Scotland remains one of the most economically unequal countries in the world. The wealthiest 10% of the population own almost 45% of the wealth while half the population own 9% of the wealth.
The Church supports a wide range of initiatives designed to tackle social and economic inequality, including the work of WEvolution, the Poverty Truth Commission, credit unions, job clubs, the Scottish Living Wage, and Fair Trade. Some local congregations provide debt advice, access to affordable credit, and support for people looking for paid employment opportunities
Each of these initiatives represent efforts to imagine the economy differently - where the economy serves people rather than people serving the economy.
Addressing economic inequality
The Church is involved with several campaigns and organisations working to address economic inequality in Scotland and the UK. Learn more about Good Money Week, credit unions, welfare reform, and more.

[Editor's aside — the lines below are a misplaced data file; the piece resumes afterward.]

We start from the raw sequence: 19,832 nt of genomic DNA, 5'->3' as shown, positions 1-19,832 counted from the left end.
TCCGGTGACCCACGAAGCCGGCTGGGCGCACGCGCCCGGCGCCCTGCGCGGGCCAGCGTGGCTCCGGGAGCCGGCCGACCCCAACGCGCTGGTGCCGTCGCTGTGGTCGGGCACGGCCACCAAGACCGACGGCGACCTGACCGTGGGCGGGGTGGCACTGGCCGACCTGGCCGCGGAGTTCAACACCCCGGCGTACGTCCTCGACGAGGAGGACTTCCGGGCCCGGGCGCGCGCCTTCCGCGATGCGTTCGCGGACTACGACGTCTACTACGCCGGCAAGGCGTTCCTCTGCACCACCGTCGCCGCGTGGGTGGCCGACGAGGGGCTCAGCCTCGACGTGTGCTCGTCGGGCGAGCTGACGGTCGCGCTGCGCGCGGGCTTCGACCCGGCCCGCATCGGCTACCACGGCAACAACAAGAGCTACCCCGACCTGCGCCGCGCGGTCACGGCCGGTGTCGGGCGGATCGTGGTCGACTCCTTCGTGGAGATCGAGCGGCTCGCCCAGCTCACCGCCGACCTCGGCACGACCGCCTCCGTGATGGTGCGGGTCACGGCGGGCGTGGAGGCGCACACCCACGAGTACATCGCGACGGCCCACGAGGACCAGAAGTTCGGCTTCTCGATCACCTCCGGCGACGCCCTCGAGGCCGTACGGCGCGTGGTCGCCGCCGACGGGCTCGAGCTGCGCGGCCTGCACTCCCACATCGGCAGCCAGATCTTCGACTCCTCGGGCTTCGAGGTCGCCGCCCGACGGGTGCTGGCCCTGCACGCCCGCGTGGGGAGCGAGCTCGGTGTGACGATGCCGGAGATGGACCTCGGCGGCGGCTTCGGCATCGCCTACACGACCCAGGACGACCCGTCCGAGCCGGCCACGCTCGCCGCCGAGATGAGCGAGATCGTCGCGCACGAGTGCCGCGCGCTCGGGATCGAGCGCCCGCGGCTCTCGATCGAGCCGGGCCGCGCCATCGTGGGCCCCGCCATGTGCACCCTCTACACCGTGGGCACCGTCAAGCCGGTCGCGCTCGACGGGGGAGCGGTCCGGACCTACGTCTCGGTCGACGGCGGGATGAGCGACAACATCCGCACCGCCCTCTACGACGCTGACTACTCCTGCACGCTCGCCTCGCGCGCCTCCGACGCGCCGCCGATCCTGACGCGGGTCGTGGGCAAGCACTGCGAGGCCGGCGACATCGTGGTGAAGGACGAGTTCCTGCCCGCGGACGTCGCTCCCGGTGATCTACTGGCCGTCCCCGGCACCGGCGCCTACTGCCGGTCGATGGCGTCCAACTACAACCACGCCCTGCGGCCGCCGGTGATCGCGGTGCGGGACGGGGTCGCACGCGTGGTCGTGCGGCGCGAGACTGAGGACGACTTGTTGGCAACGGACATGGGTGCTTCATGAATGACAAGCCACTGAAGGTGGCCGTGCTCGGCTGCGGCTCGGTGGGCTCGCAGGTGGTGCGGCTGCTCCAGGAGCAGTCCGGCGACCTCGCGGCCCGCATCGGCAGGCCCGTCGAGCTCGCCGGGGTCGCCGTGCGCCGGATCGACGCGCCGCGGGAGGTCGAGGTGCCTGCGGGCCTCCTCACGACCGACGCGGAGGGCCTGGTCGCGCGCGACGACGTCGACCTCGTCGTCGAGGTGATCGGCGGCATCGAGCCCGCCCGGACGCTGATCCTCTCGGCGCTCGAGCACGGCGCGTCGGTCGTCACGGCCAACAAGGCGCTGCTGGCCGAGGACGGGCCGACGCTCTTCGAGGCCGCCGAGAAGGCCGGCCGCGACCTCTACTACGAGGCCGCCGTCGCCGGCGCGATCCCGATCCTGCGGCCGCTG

Making green and ethical financial decisions
Our financial decisions can have a great impact on the world around us, whether on the environment or society.
The Church has made decisions not to invest in gambling, alcohol, tobacco, armaments, coal or tar sands. We have also debated our investment in fossil fuel companies twice in recent years but still invest in oil and gas companies.
The Church wishes to encourage churches and congregation members to think about making ethical and green choices with regards to their finances and investments.